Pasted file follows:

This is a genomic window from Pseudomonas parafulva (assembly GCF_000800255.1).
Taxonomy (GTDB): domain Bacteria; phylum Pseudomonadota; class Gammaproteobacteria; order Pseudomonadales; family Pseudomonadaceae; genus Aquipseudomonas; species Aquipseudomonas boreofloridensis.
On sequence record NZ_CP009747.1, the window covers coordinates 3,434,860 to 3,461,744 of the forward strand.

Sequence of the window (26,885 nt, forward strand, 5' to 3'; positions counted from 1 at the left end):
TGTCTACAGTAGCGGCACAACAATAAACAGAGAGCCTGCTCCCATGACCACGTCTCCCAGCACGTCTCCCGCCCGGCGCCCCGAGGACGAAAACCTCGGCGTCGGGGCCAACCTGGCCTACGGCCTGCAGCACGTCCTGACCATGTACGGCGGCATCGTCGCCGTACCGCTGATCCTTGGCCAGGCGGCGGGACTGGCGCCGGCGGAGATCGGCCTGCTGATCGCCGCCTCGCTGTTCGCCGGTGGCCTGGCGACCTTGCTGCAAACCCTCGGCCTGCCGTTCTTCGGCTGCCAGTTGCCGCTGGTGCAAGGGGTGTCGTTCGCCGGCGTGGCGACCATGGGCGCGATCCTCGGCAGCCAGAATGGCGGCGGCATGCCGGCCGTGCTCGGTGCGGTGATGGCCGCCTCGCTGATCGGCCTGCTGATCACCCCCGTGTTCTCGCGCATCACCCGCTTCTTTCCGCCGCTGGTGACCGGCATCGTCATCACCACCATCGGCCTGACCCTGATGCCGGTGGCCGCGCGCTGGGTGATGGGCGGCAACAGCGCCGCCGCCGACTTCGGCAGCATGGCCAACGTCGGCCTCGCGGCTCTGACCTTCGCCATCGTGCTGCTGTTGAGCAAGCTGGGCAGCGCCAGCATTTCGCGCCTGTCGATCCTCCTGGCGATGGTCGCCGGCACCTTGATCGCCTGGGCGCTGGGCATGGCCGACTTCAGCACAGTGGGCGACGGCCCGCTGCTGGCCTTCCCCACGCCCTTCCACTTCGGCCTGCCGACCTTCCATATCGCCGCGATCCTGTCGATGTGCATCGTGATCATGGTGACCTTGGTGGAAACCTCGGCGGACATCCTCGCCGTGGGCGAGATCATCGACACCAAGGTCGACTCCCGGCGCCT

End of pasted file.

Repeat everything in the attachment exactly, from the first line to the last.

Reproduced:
This is a genomic window from Pseudomonas parafulva (assembly GCF_000800255.1).
Taxonomy (GTDB): domain Bacteria; phylum Pseudomonadota; class Gammaproteobacteria; order Pseudomonadales; family Pseudomonadaceae; genus Aquipseudomonas; species Aquipseudomonas boreofloridensis.
On sequence record NZ_CP009747.1, the window covers coordinates 3,434,860 to 3,461,744 of the forward strand.

Sequence of the window (26,885 nt, forward strand, 5' to 3'; positions counted from 1 at the left end):
TGTCTACAGTAGCGGCACAACAATAAACAGAGAGCCTGCTCCCATGACCACGTCTCCCAGCACGTCTCCCGCCCGGCGCCCCGAGGACGAAAACCTCGGCGTCGGGGCCAACCTGGCCTACGGCCTGCAGCACGTCCTGACCATGTACGGCGGCATCGTCGCCGTACCGCTGATCCTTGGCCAGGCGGCGGGACTGGCGCCGGCGGAGATCGGCCTGCTGATCGCCGCCTCGCTGTTCGCCGGTGGCCTGGCGACCTTGCTGCAAACCCTCGGCCTGCCGTTCTTCGGCTGCCAGTTGCCGCTGGTGCAAGGGGTGTCGTTCGCCGGCGTGGCGACCATGGGCGCGATCCTCGGCAGCCAGAATGGCGGCGGCATGCCGGCCGTGCTCGGTGCGGTGATGGCCGCCTCGCTGATCGGCCTGCTGATCACCCCCGTGTTCTCGCGCATCACCCGCTTCTTTCCGCCGCTGGTGACCGGCATCGTCATCACCACCATCGGCCTGACCCTGATGCCGGTGGCCGCGCGCTGGGTGATGGGCGGCAACAGCGCCGCCGCCGACTTCGGCAGCATGGCCAACGTCGGCCTCGCGGCTCTGACCTTCGCCATCGTGCTGCTGTTGAGCAAGCTGGGCAGCGCCAGCATTTCGCGCCTGTCGATCCTCCTGGCGATGGTCGCCGGCACCTTGATCGCCTGGGCGCTGGGCATGGCCGACTTCAGCACAGTGGGCGACGGCCCGCTGCTGGCCTTCCCCACGCCCTTCCACTTCGGCCTGCCGACCTTCCATATCGCCGCGATCCTGTCGATGTGCATCGTGATCATGGTGACCTTGGTGGAAACCTCGGCGGACATCCTCGCCGTGGGCGAGATCATCGACACCAAGGTCGACTCCCGGCGCCT